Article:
Source: Pearson Fails the Standardized Test

The PARCC Test: Exposed [excerpts deleted under legal threat from Parcc]

The author of this blog posting is a public school teacher who will remain anonymous. I will not reveal my district or my role due to the intense legal ramifications for exercising my Constitutiona…

Source: The PARCC Test: Exposed [excerpts deleted under legal threat from Parcc]

Letter to the Media on “Retention Rates” ~ This is for you Jeanne

Way back in early March I wrote to the Mercury about all the pointless trumpeting about raising ‘retention rates’. The title the Mercury supplied was “School problems stem from the root”. So I think my message was understood. AND they gave me the “Blue Spot” 🙂 Read my letter below. PS sorry for my neglect – life has been on the fast train of late.

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What is it that “educators” don’t understand about “horse, stable, bolted”?

If students still can’t read & write after 10 years of schooling, two more years of failure & misery aren’t going to make any difference. Such students can’t wait to leave school.

Further, the only card they have left to play is that they are younger and cheaper & therefore still picked up by employers. Some prove to be worthy workers, retain their job and contribute to society. If the current initiative to force them into 2 or even 3 more years in school, what happens when they finally leave?

Funding and time spent on spraying the branches of the tree of knowledge are of little use when the real problem all along has been root-rot. We’ve had 3 decades of ministers being ill-advised to focus on the top end – it hasn’t worked in the past and it won’t work this time either.

The elephant in the room represents Prep to Gr 3 where the foundation skills of reading and writing are (should be) laid down. For decades newly trained teachers have been complaining that, on completion of a 4 year B.Ed they don’t feel confident to teach reading. This is no surprise as their training is biased towards a “progressive” (now there is a misnomer if ever their was one) approach that emphasises “facilitating” over “direct teaching”. In infant classrooms this is inappropriate.

A traditional University education frees the mind. Current teacher training ‘boxes the mind’ and is complicit in leaving a swathe of vital knowledge covering our powerful alphabetic system out of the picture … Why? It offends a fatally flawed “progressive” ideology when applied to infant grades.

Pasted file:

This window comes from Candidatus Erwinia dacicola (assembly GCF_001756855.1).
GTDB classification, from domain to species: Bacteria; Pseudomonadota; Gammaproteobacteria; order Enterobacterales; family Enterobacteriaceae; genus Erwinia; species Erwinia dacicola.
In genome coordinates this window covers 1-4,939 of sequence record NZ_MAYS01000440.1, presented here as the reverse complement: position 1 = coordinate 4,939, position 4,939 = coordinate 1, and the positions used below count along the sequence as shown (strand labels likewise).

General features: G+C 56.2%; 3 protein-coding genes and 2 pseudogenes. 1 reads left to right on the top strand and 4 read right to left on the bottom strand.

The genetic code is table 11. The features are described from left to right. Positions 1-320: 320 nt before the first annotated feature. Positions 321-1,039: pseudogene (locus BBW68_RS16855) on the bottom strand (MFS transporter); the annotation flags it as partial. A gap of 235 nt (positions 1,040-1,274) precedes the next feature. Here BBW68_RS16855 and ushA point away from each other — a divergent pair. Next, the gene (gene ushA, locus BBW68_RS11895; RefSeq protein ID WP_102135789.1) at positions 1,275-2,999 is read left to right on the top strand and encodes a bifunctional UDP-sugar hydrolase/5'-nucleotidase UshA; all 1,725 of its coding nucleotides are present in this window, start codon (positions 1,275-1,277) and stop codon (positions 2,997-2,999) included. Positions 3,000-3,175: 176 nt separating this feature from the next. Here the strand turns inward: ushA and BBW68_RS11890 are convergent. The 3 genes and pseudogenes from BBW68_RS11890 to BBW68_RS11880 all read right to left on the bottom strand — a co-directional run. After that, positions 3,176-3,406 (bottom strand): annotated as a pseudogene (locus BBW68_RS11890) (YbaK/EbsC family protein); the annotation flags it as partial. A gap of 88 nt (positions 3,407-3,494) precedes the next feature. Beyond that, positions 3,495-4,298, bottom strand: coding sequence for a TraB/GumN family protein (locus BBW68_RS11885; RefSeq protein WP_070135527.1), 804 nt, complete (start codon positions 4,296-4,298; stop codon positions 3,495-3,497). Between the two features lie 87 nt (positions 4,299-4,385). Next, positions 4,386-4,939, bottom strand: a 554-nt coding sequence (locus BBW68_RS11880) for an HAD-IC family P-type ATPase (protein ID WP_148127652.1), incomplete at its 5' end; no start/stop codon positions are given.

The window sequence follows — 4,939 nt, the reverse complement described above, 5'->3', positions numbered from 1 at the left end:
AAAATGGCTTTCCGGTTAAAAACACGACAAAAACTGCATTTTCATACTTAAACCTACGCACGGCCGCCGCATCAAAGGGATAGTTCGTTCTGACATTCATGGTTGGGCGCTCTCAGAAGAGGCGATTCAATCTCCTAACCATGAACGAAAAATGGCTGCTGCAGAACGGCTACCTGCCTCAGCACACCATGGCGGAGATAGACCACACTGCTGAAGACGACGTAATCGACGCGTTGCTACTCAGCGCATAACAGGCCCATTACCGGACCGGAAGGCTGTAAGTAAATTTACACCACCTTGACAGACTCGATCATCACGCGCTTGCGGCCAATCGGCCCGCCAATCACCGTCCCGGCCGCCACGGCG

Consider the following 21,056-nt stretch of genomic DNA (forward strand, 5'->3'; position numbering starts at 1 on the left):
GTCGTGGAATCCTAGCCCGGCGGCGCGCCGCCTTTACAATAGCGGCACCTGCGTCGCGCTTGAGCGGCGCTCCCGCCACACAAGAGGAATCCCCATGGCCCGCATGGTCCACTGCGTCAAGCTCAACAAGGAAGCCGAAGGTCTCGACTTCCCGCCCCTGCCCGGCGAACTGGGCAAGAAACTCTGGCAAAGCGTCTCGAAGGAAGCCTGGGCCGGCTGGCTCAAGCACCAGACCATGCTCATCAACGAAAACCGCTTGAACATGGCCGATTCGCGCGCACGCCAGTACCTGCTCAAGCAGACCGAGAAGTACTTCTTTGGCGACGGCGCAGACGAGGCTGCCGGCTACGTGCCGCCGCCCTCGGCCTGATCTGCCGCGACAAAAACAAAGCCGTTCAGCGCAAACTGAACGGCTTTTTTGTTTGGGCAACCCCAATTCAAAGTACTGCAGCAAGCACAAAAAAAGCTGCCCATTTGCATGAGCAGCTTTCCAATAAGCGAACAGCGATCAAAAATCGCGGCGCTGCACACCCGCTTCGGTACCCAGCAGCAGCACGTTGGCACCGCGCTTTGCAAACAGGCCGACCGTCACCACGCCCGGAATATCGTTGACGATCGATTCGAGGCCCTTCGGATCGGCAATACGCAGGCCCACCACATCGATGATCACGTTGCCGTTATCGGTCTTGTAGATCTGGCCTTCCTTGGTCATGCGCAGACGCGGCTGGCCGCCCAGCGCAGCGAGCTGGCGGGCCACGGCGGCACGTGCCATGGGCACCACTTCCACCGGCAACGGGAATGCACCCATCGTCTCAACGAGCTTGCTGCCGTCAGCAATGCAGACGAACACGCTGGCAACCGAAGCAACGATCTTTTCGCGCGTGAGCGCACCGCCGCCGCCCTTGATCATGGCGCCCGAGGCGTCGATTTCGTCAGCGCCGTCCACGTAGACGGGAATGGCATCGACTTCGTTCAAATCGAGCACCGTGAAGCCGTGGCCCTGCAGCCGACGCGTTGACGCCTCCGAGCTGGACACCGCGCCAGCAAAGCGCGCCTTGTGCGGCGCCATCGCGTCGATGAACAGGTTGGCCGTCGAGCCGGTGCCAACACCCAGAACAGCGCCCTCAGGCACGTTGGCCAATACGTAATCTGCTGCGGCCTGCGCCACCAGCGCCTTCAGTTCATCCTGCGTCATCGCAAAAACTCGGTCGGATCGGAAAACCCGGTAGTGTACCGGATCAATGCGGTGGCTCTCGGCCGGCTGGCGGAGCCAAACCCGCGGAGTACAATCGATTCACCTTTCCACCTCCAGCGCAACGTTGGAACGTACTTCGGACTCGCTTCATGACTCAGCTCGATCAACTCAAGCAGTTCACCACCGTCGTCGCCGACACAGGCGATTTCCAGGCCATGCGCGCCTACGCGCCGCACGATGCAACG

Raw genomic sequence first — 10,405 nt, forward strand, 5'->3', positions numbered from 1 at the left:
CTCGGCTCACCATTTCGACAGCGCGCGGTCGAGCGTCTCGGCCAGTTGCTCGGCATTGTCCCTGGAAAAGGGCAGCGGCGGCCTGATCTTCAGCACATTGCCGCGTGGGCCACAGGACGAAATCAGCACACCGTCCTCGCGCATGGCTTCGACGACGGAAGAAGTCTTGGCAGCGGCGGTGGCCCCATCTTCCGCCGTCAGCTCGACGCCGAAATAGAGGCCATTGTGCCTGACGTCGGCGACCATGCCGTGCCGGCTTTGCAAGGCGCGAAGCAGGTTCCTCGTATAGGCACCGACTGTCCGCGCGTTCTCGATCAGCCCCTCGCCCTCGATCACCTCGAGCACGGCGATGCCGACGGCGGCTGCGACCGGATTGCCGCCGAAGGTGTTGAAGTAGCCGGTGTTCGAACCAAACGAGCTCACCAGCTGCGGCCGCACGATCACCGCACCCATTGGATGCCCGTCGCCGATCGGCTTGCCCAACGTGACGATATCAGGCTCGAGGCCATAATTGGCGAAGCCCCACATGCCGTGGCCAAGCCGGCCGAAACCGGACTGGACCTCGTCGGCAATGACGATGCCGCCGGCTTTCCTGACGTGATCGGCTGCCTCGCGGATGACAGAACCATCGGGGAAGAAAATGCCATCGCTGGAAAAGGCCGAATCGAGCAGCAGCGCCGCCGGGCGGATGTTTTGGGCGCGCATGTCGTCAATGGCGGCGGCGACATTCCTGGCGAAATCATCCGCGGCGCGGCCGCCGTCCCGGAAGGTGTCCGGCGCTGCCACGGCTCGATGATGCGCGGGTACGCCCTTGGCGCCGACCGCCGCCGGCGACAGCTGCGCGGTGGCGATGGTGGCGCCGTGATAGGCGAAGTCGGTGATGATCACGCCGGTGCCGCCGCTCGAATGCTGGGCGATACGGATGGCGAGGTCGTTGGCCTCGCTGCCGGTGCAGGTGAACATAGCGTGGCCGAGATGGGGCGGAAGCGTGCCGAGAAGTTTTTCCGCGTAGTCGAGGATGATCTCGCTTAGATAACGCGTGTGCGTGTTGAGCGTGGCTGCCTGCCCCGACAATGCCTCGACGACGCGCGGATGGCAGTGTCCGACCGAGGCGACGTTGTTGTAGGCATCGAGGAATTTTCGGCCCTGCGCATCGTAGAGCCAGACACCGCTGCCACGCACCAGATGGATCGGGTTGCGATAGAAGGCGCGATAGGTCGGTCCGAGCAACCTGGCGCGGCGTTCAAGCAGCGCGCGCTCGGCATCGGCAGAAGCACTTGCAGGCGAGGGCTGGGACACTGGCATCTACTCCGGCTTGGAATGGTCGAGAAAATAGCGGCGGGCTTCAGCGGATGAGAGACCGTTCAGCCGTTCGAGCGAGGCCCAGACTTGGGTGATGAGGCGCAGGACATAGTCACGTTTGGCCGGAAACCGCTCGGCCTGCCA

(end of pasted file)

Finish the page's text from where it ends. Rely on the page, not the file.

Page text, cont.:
The so called “Reading Wars” are a fallacy. It was a well orchestrated coup.

How do I know? I lived it. I was a mother of 3; a mature age B.Ed uni student; a participant in many practical experience sessions across both public and private sector schools;an attendee of the big on rhetoric, poor on detail PD sessions; the founder of a learning centre (we saw the fallout in terms of struggling students); an M. Ed student studying in Faculties other than the Education Faculty – needless to say the knowledge paradigms conflicted.

A whole Language emphasis in the infant sector is more than just inadequate, it is harmful.

The same old “blame the teachers” game is in full swing. “We need a better quality of trainees” – well they were fed progressivist methodology in the first place so put the blame where it rightfully belongs – at the feet of the biased academics running the show in Education faculties, supported by equally biased Education Department staffers.

Note: No base testing was conducted prior to the introduction of what was initially called “Language Experience”. As mothers, we were told that our concerns were due to a few initial teething problems. Assurance was given that we would soon see a marked improvement in reading skills. I am now a grandmother – I’m still waiting. How I would love to hit a “reset button”.

Jean Harrison,

Kingston

I Don’t Know the Kids: Not That Well

Reality can be so comforting.

The Traditional Teacher

One of the most refreshing things about David Didau’s latest book, What if Everything You Knew about Education Was Wrong? is his determination to induce doubt in his reader’s mind. Complacent certainty is a debilitating thing for teachers.

A clear example of this kind of complacency is contained in the words, ‘I know my pupils’. It’s the killer punch to an argument, because it is not falsifiable. There is no definitive evidence that can be presented to refute this statement. One can debate endlessly over the evidence for this approach or that, only to have the whole discussion closed down with these four short words. The implication tends to be that ‘you can pontificate all you like about cognitive science; you can use any logical argument you like; but I possess knowledge which supports my approach, knowledge to which you evidently have no access, you cold-hearted intellectual, you!’